How to Not Punch Someone's Face In

Anger. We’ve all felt it. We've all wanted to punch someone's face in (or our version of that). Some more than others. Many have felt a lot of it recently. Anger’s a strange emotion. Strange in that it’s generally a more acceptable “negative” emotion, especially amongst males; however, we’re often told not to feel it, that whatever we’re angry about isn’t a big deal. So we learn to repress it. Until we explode over something that wasn’t a big deal. Or bottle it up until it literally eats us in physical disease.

But anger’s actually quite a useful emotion and the emotion itself is more often than not justified. Anger signals to us that something isn’t right. Someone or something is blocking an important goal, violating our boundaries, or bringing up more pain than we can handle, none of which are cool. Sometimes, though, we perceive this to be what’s happening when it isn’t and then the anger isn’t justified. Either way, once we feel angry most of us don’t handle it very well. We either repress it or lash out. And since we’ve already covered what happens when we repress, I’ll just say lashing out is rarely-if ever-a good idea either. Sure it might feel good in that moment to punch someone in the face. But it usually makes situations worse, leads to us getting into trouble, being physically harmed, losing our life, or damaging important relationships, none of which are really a good time. So here’s what to do instead:

Feel It

Don’t ignore it. Don’t pretend it isn’t happening. Feeling it doesn’t mean acting on it, though. It means simply noticing physically how your body feels while you’re angry. Are your muscles tense? Are you breathing? Do you feel warm or cold? This buys us some time, allows us to accept it, and ensures that we don’t bottle it up.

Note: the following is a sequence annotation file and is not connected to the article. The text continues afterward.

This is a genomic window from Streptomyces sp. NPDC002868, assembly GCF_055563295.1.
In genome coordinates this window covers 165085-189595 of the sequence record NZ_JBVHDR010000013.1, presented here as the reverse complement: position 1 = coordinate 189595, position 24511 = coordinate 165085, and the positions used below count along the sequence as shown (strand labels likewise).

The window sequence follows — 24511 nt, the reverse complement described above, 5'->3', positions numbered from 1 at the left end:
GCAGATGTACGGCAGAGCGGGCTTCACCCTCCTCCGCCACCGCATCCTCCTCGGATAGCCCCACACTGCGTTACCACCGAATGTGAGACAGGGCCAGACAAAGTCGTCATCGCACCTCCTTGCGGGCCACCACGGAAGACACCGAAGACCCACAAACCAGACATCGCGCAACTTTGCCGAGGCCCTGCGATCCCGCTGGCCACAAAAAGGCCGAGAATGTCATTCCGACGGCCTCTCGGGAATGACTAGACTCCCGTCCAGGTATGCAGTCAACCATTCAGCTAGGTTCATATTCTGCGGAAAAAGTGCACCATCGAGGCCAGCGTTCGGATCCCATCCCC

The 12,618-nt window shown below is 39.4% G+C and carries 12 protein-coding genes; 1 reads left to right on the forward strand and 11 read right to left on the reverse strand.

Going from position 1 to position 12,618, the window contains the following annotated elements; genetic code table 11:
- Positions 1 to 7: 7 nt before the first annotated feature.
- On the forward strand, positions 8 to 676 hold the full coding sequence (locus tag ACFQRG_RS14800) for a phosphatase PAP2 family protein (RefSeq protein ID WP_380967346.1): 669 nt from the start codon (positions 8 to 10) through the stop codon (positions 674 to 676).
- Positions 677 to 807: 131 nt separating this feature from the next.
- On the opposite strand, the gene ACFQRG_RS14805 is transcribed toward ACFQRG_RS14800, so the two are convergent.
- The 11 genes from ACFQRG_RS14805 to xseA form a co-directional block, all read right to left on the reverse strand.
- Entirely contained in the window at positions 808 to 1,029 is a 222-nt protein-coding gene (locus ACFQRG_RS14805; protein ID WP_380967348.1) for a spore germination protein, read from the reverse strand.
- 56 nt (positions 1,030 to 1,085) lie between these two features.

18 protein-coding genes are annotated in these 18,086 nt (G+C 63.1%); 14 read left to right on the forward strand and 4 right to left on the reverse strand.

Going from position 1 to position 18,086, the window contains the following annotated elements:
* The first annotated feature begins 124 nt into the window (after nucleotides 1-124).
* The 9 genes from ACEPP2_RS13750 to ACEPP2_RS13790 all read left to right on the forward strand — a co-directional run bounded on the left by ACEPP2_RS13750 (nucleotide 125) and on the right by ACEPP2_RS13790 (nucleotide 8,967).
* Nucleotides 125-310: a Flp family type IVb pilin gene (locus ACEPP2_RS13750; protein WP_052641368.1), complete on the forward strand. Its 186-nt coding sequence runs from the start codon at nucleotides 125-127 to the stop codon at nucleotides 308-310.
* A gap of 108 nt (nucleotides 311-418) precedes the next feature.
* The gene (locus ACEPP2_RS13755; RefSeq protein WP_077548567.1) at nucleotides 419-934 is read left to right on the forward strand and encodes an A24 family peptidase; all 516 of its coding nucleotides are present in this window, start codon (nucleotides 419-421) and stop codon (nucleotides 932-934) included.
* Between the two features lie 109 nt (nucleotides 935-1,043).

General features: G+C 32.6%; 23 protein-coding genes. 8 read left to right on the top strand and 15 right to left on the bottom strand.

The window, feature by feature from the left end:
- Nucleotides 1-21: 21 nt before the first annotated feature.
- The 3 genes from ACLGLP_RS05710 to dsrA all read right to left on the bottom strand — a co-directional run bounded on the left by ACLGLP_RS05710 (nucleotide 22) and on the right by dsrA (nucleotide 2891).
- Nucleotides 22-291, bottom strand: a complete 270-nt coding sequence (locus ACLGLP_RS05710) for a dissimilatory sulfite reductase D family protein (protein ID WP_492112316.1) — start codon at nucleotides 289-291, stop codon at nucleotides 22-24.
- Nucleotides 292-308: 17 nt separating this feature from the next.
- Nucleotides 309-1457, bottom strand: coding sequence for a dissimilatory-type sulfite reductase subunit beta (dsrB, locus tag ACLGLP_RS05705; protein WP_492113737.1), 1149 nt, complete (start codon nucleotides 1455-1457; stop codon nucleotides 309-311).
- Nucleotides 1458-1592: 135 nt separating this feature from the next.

Take a Time Out

Grownups need time outs too. Walk away. Breathe. Meditate. Exercise. Read. Drink some tea. Take a bath. Handle some chores. Do whatever it is that calms you down. We rarely make our best decisions when we’re overly emotional.

Critically Assess

This doesn’t mean to overthink the situation. That will often get us fired right back up. Take a step back, look at all of the facts of the situation (not simply the ones that support our viewpoint) and decide if your anger is actually justified. This will be important later on.

Be Kind

Whether it’s justified or not be kind. To yourself. To the situation. To anyone else involved. Try to see it from other points of view. This may seem impossible in certain situations, especially instances in which human rights are being violated; however, hurt people hurt people and when we can at least recognize that we are more apt to transform anger into useful action.

Take Action

Anger is an amazing catalyst. There’s a lot of energy in anger. And energy mobilizes. So if your anger is justified, brainstorm possible actions to take. Then choose one and do it. Be assertive instead of aggressive. Set boundaries. Stand up for yourself and others. Advocate. Create art, writing, music, some form of expression to share with others. Start a campaign. Work with others who may feel similarly. Ask for help from trusted loved ones or a professional if you can’t think of anything.    

Let It Go

If your anger is unjustified or you can’t think of a helpful action at this time let it go. Letting it go can also involve action. Expressing it creatively or running it into the ground until you feel some peace can be extremely helpful. Don’t let it eat you alive or destroy important relationships.

These suggestions aren't only important to keep us safe but also to empower ourselves and those around us. No one truly listens to anger. Sure people have been bullied into submission but that doesn't equal respect. These suggestions will empower you to transform not only your anger but your entire life-and dare I say the world.